The Somali pirates who released a Saudi supertanker got a $3 million reward, according to their associates. Good money in one of the world’s poorest and most war-blighted corners.But the waters off Somalia are getting ever more crowded with foreign ships trying to stop the pirates. As well as potentially making life more difficult for the hijackers, it has become a real illustration of the much talked about global power shift from West to East in terms of military might as well as economic strength.This raises a question as to whether this will lead to close cooperation, rivalry or something altogether more unpredictable.This week the United States said it planned to launch a specific anti-piracy force, an offshoot of a coalition naval force already in the region since the start of the U.S. “War on Terror” in Afghanistan in 2001.It wasn’t clear just what this would mean in practical terms since U.S. ships were already part of the forces trying to stop the modern day buccaneers, equipped with speedboats and rocket-propelled grenades. It was also unclear which countries would be joining the U.S.-led force rather than operating under their own mandates.The U.S. announcement came two days after Chinese ships started an anti-piracy mission in the Gulf of Aden. This is the first time Chinese warships have sailed to Africa, barring goodwill visits, since Ming Dynasty eunuch Admiral Zheng commanded an armada 600 years ago.As my colleague Sanjeev Miglani wrote last month, the Chinese deployment was being scrutinised by the strategic community from New Delhi to Washington.The Chinese had actually been catching up to other Asian countries. India already had ships in the region. So did Malaysia, whose navy foiled at least one pirate attack this month. Reasserting its might, Russia had sent a warship after the big surge in piracy in the Gulf of Aden between Somalia and Yemen. The European Union has a mission there.For Asian countries there is good reason to send warships. This is the main trade route to markets in Europe and their ships have been seized. Attacks on shipping push up insurance rates and force some vessels to use more fuel on the longer, safer route around Africa instead of taking the Suez Canal.But there certainly appears to be evidence too to back up the U.S. National Intelligence Council’s “Global Trends 2025” report late last year that highlighted the relative decline in Washington’s long term influence in the face of the rise of China and India.As well as being a chance for the world’s old and new powers to show their strength in terms of numbers, the anti-piracy operations off Somalia could prove something of a test of effectiveness.While the hardware the navies have will always outclass that of the pirates, the new powers may have an advantage in more robust rules of engagement. That might lead to mistakes, however. In November, India trumpted its success in sinking a pirate “mother ship”. It later turned out that a Thai ship carrying fishing equipment had been sunk while it was being hijacked. Most of the crew were reported lost.There is a lot of sea to cover, one of the reasons why naval forces have had so much difficulty in stopping the hijackings, but the presence of so many navies in the same area at the same time must raise questions over how well they are going to work together.Will this become a model for cooperation in a new world order? Or are there dangers? Might this also end up being a display of how little either East or West can do in the face of attacks by armed groups from a failed state with which nobody from outside seems prepared to come to grips? What do you think?(Picture: Commanding officer of a U.S. Navy guided-missile cruiser monitors the pirated ship off Somalia REUTERS/U.S. Navy/Handout)(Picture: Forces from French naval vessel "Jean de Vienne", seen in this January 4, 2009 photo, capture 19 Somali pirates in the Gulf of Aden. REUTERS/French Navy/handout)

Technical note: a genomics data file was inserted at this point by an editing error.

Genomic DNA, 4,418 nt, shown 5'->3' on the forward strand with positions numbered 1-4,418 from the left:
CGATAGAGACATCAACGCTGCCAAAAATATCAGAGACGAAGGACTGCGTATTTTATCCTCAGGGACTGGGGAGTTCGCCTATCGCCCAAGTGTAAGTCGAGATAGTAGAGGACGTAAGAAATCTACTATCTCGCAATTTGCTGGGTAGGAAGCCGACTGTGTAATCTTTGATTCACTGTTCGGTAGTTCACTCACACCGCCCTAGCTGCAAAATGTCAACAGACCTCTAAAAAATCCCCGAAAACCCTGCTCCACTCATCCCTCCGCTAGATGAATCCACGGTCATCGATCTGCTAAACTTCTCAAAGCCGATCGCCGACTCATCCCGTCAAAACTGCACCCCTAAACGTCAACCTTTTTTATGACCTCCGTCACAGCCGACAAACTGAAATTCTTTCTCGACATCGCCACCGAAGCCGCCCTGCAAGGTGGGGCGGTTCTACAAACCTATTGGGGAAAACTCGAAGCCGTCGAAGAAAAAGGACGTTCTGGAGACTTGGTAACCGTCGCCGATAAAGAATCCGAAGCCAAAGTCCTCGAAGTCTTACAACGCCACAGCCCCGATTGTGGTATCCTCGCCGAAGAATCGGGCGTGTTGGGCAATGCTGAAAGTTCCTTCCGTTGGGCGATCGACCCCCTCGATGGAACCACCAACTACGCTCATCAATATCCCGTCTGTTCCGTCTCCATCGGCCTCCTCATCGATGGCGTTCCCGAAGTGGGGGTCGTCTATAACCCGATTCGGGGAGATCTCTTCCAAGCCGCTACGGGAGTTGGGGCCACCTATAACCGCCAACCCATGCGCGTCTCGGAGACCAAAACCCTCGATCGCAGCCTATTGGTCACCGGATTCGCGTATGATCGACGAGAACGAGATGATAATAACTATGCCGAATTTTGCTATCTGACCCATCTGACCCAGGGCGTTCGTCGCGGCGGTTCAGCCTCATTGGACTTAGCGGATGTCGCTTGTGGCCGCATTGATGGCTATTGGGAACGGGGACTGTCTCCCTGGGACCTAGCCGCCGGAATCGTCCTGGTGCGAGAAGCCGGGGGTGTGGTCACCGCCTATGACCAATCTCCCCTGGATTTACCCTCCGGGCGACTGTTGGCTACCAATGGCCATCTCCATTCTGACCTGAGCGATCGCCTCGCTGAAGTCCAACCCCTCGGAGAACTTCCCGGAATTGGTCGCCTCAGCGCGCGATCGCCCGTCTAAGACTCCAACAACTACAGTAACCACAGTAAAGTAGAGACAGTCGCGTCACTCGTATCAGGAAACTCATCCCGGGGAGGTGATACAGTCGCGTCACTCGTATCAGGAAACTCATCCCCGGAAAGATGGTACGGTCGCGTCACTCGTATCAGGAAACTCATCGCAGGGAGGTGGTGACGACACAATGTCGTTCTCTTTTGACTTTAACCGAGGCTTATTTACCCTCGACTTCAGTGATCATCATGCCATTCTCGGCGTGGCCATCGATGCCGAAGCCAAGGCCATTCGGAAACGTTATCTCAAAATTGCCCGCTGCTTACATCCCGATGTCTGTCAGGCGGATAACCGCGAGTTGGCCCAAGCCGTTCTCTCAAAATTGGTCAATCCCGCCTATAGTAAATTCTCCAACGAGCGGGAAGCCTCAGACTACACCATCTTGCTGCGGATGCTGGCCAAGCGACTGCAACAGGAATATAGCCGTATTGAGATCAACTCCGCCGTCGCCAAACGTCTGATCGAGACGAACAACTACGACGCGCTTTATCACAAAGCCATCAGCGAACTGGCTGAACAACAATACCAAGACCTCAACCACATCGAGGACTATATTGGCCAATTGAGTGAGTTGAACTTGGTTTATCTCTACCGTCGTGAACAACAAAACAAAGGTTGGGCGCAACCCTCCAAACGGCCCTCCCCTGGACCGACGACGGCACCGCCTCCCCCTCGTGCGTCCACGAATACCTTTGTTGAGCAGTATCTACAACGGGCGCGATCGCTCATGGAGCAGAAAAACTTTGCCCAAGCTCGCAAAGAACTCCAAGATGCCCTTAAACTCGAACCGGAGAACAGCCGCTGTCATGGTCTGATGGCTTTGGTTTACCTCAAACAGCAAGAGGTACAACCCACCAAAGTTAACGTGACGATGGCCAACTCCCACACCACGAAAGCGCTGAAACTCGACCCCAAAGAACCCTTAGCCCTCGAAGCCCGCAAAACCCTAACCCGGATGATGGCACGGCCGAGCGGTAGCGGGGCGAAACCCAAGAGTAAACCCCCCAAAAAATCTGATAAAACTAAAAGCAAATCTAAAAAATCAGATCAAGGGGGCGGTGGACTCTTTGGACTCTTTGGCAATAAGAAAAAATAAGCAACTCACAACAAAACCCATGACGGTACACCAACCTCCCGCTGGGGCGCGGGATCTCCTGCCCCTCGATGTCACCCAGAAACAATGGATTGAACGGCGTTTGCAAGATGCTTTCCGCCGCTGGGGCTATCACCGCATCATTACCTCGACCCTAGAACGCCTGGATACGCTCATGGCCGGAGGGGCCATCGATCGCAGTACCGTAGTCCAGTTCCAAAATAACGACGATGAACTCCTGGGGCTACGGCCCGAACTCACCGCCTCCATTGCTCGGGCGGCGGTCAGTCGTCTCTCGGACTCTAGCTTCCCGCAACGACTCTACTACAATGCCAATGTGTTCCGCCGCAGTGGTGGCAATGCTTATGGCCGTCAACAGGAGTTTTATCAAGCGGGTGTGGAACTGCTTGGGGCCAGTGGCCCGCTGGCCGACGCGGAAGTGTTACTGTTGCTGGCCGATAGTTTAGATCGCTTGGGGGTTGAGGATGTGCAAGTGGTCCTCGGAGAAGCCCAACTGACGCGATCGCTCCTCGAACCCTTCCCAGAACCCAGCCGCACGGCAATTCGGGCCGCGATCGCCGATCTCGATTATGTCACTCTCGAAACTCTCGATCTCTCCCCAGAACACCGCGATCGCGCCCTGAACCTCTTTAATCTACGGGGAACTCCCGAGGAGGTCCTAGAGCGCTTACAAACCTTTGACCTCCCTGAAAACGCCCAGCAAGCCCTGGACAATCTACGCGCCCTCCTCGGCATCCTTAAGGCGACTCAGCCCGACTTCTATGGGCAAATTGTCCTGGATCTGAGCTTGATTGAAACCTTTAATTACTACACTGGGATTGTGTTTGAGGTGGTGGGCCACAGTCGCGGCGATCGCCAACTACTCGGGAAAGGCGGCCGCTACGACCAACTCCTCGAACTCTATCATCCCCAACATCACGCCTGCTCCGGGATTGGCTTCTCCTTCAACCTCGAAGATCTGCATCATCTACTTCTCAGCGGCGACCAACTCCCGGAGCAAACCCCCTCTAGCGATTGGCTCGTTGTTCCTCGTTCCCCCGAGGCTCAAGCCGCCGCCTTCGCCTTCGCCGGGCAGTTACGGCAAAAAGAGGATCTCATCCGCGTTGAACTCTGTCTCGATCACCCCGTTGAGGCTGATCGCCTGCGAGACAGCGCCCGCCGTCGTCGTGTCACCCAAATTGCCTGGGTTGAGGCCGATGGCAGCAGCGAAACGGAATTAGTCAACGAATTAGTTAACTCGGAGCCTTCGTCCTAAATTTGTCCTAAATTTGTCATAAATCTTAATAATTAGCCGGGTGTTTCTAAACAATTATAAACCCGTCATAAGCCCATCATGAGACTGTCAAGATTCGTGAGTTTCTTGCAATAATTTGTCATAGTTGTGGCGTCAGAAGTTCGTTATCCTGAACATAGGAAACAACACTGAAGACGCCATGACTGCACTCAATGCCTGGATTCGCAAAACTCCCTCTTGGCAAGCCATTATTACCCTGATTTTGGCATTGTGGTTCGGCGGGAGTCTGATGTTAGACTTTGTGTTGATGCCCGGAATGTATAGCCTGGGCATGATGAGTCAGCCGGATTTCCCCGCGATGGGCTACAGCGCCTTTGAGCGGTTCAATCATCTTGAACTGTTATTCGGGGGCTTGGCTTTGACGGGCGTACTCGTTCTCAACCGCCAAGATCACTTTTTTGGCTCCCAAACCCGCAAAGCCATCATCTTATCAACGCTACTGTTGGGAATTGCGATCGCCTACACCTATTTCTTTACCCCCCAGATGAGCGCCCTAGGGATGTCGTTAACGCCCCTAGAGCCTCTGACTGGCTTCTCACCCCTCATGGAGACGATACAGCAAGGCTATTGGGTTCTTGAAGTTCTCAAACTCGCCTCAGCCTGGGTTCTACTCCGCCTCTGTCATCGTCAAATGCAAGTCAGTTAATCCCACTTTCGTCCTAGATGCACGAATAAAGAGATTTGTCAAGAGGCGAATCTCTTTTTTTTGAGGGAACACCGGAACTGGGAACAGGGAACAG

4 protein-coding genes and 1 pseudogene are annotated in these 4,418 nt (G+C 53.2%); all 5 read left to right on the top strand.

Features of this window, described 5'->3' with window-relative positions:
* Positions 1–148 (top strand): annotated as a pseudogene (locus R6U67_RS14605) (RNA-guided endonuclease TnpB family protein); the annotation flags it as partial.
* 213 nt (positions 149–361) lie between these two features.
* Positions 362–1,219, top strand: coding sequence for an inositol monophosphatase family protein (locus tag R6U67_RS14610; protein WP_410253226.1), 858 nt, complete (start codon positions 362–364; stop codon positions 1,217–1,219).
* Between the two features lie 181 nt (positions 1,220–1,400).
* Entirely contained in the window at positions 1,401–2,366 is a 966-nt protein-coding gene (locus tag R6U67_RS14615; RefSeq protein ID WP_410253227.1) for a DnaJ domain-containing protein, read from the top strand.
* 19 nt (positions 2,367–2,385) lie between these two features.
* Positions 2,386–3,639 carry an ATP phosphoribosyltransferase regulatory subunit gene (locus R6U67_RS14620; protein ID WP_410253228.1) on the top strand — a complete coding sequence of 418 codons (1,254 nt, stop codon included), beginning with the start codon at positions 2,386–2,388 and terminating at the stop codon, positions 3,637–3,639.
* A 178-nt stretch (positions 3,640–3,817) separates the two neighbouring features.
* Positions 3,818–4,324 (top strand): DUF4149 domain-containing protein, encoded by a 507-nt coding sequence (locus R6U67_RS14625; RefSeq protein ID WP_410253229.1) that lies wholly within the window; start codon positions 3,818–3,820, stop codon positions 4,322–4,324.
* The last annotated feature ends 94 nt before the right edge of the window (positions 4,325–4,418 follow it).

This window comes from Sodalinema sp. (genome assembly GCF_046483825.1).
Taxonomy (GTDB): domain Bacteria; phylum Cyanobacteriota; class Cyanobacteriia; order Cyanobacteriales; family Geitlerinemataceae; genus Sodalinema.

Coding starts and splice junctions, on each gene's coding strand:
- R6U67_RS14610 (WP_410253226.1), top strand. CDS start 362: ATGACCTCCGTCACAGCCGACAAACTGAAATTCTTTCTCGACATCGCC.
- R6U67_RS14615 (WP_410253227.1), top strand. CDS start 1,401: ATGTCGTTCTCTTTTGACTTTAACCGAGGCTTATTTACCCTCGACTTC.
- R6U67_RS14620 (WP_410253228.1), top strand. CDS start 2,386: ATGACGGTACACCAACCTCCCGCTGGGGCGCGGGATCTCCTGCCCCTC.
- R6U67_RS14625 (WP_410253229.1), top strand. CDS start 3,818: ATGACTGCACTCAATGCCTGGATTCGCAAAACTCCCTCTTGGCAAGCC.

from Pakistan: Now or Never?:

And now the Chinese navy in Somali waters…

Chinese naval ships may soon be steaming into the Gulf of  Aden to join a growing fleet of international warships fighting  Somali pirates.

A first probably for a navy that has long confined itself to its own waters, the move is certain to stir interest in the strategic community stretching from New Delhi to Washington.